In today’s scripture, as God repeats, “Never again, never again,” God also gives a sign of God’s promise: a bow.  This is the same word used for the weaponry of a bow and arrow.  Simply put, this God is hanging up God’s bow.  Never again will this God resort to violence against all the earth.  Instead this God decides to enter into covenant, into relationship, with humanity and all of creation.

So maybe the real drama of the flood story is not what historically happened, but rather how the character of God undergoes a profound transformation in ancient Israelite consciousness: from a warrior God to a relationship God, from a God who grumbles about sleep to a God who grieves about life, from a distant and detached God to a caring and faithful God, from God above to God beside, from a God of fear to a God of love.

Good News for the Wilderness

In my mind, this is especially good news as we enter the season of Lent, a season of wilderness, when we honestly face up to our lack of control and our losses.  Perhaps in such a season, our first desire is for a God who is in full control, a sky god riding on the clouds with his bow and arrow, imposing order from above through fear and power.  But the ancient flood tales remind us the full implications of such a god.  Genocide.  Nearly geocide.  What comfort is that to us who walk in the wilderness?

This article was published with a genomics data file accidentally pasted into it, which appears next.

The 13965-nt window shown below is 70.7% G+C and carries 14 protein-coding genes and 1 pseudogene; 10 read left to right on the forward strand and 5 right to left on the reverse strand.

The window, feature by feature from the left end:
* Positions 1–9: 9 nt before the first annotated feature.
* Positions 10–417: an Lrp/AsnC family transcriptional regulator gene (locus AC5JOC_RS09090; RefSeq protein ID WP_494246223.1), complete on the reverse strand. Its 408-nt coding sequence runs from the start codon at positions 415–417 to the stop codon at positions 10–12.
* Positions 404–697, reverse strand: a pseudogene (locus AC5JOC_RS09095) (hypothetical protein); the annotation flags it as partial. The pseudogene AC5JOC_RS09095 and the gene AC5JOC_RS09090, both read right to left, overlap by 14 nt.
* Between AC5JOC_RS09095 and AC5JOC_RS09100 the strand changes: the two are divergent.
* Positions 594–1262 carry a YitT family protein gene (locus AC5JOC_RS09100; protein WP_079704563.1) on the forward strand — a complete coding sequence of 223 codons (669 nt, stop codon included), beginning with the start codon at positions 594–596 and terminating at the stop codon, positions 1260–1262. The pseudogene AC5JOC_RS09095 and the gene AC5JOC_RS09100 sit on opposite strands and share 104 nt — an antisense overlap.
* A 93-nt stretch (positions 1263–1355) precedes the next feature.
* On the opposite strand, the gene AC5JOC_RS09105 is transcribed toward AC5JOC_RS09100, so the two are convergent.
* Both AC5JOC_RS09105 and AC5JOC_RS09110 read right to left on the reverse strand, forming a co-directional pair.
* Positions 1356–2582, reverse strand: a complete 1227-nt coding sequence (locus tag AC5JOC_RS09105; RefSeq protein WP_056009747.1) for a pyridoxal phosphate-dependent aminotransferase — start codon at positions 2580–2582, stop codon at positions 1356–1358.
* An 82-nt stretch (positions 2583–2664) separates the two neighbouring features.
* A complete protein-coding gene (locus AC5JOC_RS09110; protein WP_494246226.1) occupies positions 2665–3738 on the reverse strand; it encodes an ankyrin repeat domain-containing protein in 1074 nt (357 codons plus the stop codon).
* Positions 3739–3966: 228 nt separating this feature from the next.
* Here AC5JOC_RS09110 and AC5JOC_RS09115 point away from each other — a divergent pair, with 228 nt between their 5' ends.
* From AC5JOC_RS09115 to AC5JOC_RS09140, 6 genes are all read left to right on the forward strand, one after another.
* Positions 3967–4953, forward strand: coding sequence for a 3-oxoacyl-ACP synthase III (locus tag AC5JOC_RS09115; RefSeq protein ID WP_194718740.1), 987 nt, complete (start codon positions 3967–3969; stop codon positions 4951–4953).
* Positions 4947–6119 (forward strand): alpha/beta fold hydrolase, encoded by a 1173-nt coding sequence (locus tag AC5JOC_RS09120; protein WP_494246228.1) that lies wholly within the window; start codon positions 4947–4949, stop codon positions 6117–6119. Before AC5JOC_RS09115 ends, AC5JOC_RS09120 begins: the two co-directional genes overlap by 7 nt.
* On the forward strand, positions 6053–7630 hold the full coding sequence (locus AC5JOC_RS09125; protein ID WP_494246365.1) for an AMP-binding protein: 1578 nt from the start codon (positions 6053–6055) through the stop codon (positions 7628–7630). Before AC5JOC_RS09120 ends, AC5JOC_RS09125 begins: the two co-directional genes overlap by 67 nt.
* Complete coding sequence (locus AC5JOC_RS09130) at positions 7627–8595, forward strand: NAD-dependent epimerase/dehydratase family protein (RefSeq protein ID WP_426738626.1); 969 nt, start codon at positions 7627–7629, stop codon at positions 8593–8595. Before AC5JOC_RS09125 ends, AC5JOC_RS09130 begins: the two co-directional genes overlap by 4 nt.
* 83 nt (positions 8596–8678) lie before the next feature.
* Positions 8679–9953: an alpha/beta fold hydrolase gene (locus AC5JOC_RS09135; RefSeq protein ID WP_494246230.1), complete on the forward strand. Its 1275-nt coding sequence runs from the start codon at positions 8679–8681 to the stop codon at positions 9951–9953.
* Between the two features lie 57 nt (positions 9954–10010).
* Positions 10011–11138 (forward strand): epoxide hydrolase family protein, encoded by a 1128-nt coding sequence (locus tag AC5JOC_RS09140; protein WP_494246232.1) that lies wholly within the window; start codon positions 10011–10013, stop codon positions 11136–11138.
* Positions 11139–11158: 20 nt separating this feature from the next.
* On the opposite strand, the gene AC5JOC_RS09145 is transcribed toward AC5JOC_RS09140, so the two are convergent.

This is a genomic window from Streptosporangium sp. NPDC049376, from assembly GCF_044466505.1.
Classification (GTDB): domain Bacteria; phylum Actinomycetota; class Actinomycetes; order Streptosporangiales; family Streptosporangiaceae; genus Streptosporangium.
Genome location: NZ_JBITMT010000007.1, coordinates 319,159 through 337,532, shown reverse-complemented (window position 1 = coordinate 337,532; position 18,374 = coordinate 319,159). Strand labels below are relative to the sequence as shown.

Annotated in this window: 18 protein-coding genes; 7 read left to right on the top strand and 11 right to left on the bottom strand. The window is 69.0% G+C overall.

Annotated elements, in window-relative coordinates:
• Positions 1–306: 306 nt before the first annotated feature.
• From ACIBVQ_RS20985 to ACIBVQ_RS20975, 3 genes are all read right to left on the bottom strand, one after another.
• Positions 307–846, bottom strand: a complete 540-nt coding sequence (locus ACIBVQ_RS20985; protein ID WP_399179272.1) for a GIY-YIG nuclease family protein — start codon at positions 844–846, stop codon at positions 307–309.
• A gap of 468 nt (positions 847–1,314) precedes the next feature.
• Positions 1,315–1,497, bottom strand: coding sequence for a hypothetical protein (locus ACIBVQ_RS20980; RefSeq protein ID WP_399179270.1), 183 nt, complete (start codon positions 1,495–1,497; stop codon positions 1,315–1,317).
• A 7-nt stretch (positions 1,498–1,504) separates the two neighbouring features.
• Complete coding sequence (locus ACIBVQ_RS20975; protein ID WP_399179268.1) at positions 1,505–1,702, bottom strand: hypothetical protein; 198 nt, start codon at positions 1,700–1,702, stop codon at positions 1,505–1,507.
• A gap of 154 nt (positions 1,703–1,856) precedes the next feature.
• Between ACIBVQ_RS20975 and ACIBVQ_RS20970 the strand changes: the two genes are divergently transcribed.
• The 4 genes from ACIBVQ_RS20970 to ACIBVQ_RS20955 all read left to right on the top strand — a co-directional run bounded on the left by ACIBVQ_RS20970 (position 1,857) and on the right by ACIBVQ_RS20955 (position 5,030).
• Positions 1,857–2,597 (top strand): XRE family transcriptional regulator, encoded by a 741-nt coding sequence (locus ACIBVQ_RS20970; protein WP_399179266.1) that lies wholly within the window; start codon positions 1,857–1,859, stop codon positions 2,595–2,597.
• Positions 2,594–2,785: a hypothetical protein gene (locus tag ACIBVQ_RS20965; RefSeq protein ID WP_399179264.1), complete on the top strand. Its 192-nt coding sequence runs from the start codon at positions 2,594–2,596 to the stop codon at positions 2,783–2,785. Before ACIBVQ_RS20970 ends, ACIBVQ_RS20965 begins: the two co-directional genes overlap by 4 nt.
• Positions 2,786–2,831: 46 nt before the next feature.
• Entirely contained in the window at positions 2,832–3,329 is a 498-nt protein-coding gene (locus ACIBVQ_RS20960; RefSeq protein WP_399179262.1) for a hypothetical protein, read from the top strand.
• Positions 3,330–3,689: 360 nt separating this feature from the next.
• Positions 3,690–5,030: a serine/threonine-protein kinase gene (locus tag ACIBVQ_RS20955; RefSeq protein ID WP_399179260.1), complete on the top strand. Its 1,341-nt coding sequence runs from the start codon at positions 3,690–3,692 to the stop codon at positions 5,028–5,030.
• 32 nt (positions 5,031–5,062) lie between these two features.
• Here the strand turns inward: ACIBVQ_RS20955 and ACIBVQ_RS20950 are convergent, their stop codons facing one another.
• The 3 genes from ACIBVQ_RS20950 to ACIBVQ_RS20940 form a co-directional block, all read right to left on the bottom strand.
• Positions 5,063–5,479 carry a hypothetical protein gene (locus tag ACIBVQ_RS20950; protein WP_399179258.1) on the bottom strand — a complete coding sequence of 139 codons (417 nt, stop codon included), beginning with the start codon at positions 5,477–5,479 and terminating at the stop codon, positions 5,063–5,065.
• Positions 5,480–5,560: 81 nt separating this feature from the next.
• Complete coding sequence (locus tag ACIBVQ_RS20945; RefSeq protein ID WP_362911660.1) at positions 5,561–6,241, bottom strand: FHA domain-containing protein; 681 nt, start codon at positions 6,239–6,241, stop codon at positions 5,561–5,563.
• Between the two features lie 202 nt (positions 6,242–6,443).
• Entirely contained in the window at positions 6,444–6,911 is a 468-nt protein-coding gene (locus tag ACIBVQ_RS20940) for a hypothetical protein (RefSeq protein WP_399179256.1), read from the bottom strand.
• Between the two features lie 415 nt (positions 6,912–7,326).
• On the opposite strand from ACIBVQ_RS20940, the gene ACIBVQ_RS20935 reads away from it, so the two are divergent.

The good news of today’s scripture is what ancient Israel discovered long ago: that God does not carry the bow, but rather hangs it in the sky.  That God does do not declare war on the world but rather enters into relationship with it.  While the rest of the world imagined a God above who ruled with fear, Israel encountered a different God, a God beside them whose rule was love.

That is the good news that we see most clearly in Jesus. It is the good news that we do not walk alone in the wilderness.  In fact, that’s precisely where we see Jesus today in our Gospel scripture.